This Thing’s Got Soul! Part 2

Cryxian Soul Mill

By Nobody

Tutorial Date 2/26/06

This is the second part of a two-part series…

Techniques Used:
Common Items, Greenstuff, Internal Lighting

What you need to complete this project:

Empty Gatorade bottle (needs to be transparent)

Green watercolor

Masking tape

16 oz aluminum can

Card stock

1/2" length of 1" diameter PVC pipe

Water bottle cap

A non-cyanoacrylate glue

A battery-powered light

An empty CD container

Permanent marker


Scroll saw

Thick sheet styrene

Epoxy glue

Thin sheet styrene

Bits from your morgue

Super glue

Glue gun

White glue



Star Wars Snap-together AT-AT model

Model paints

Small 30-watt light bulb

Clear Silicone Adhesive

Thin stirring straw

Flock or static grass

Step 27: The arm is two legs from a Star Wars Snap-together AT-AT Walker. They were glued thigh-to-ankle. They look intricate but they are really just two pieces, honest. I fastened them to the control box by using a finishing nail as a pin (a heavy duty pin job at that).

Step 28: The claw is made entirely of thick and thin styrene, styrene strips, and greenstuff. Attach to arm when dry.

Step 29: The support struts were made out of more Shuttle cargo bay parts but could easily be made out of styrene rods or stretched plastic sprue. The strut on the right is the original, the one on the left is the modified version I used.

Step 30: Spread white glue over the entire surface of the base and cover with dirt and allow to dry.

Step 31: Undercoat the entire piece black.

IMPORTANT! Make sure you paint the base separate from the mill and the platform. Otherwise the paint will seal them together.

Step 32: Cover the dirt surface with Americana Burnt Umber.

Step 33: Heavy dry brush base with Vallejo Model Color Flat Earth #983

Step 34: Dry brush base with Vallejo Model Color Stone #104

Step 35: Paint Soul Mill, supports and control panel with Ral Partha Steel

Step 36: Dry brush with GW Boltgun Metal

Step 37: Using a sponge apply black ink wash where you want rust to be and let dry

Step 38: Using a sponge apply sepia ink wash over black wash and let dry

Step 39: Using a sponge apply Vallejo Model Color Flat Earth #983 over black and sepia washes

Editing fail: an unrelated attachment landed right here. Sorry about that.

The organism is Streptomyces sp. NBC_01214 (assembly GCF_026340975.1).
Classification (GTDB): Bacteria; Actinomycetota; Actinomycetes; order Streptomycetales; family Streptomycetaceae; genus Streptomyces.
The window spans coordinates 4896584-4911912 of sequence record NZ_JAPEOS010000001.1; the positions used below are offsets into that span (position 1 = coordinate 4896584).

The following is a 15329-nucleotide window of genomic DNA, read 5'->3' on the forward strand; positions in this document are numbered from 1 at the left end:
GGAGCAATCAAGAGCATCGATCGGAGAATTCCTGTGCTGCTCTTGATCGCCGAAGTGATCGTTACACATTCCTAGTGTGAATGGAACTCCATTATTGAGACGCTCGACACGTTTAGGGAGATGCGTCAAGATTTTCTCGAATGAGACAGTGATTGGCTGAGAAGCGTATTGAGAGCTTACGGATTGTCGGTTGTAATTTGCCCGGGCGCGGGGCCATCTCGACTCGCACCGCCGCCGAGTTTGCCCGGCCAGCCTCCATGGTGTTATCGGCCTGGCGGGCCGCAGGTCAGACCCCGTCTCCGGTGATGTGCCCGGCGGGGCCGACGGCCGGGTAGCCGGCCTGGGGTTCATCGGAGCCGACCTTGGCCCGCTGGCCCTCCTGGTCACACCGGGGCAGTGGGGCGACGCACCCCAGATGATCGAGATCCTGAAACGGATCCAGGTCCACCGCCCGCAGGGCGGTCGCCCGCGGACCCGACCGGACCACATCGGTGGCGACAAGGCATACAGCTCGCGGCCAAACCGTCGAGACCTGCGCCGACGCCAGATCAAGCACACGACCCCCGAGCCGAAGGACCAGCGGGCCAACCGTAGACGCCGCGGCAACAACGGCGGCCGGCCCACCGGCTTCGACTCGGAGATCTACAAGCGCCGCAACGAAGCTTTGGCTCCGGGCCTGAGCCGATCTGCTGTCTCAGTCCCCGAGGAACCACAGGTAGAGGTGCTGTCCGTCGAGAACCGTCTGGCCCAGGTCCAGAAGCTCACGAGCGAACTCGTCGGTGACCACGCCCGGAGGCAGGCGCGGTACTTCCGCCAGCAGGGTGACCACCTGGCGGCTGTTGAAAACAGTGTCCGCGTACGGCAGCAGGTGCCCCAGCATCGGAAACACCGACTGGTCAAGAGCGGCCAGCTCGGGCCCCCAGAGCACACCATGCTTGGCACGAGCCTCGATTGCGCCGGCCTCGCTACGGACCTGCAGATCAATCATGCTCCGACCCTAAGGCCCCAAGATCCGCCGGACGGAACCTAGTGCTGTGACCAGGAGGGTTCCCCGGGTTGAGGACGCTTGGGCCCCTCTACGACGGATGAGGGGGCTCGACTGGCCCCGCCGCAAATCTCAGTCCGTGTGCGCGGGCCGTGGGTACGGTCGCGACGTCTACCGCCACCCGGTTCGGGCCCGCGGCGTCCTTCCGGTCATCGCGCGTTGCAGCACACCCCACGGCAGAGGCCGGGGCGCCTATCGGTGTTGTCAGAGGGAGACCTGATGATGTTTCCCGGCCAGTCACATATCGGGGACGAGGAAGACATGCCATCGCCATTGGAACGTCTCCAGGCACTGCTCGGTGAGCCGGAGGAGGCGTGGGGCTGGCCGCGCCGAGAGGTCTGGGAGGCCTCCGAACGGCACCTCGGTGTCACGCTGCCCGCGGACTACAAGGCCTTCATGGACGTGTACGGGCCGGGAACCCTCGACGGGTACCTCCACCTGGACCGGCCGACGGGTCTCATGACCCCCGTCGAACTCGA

Step 40: Using a sponge apply Vallejo Model Color Bright Orange #851

Step 41: Seal the entire piece with a thin coat of Krylon Crystal Clear and a thin coat of Testor’s Dullcoat. Allow to dry between each coat.

Step 42: Take the non-business end of a pen or pencil and gently punch out the mask up top that is covering the throat of the Soul Mill. When it is loose you may need tweezers to pull the mask out. Also, use a sharp razor blade to lightly trace around the masks you placed over your window. Be careful not to use too much pressure. You just want to score the paint, you don’t want to cut all the way through the plastic. Then gently remove the masks.

Step 43: Load up a brush with a 50-50 mixture of white glue and water and randomly paint the mixture onto the base.

Step 44: Cover glue mixture with flock/static grass and allow to dry.

Step 45: Now that everything seems finished it is time to make the soul cage. I left this for last because I didn’t want to risk messing up the glass during Step 41. Take the 30-watt bulb and cut it using a dremil with a cutting disk as shown in the graphic below. Discard the filament and metal piece.

Step 46: Sculpt the coupling using greenstuff and allow to cure (see Step 43).

Step 47: Fill bulb with clear silicone adhesive. Some brands claim to be clear but look cloudy like a little bit of milk in a lot of water. The brand I used came in a clear squeeze tube.

Step 48: Add color to the silicone by swirling in green watercolor using a small stirring straw. Allow to cure.

Step 49: Paint coupling with GW Brazen Brass

Step 50: Highlight coupling with Ral Partha Gold

Step 51: Use Epoxy to attach soul cage to mill.

Step 52: Turn the Soul Mill on and turn out the lights.

There you go, a challenging terrain piece you can wow your friends with at your next game.

Afterthoughts: After each step, make sure you still have access to the battery pack and that the lights still work. It would be easy to seal it shut or compromise a wire or something. If I had it to do all over again I would run lights into the Soul Cage and also the control box too.

I am willing to field any questions you may have about this and any other pieces I have done on this site. You may contact me directly at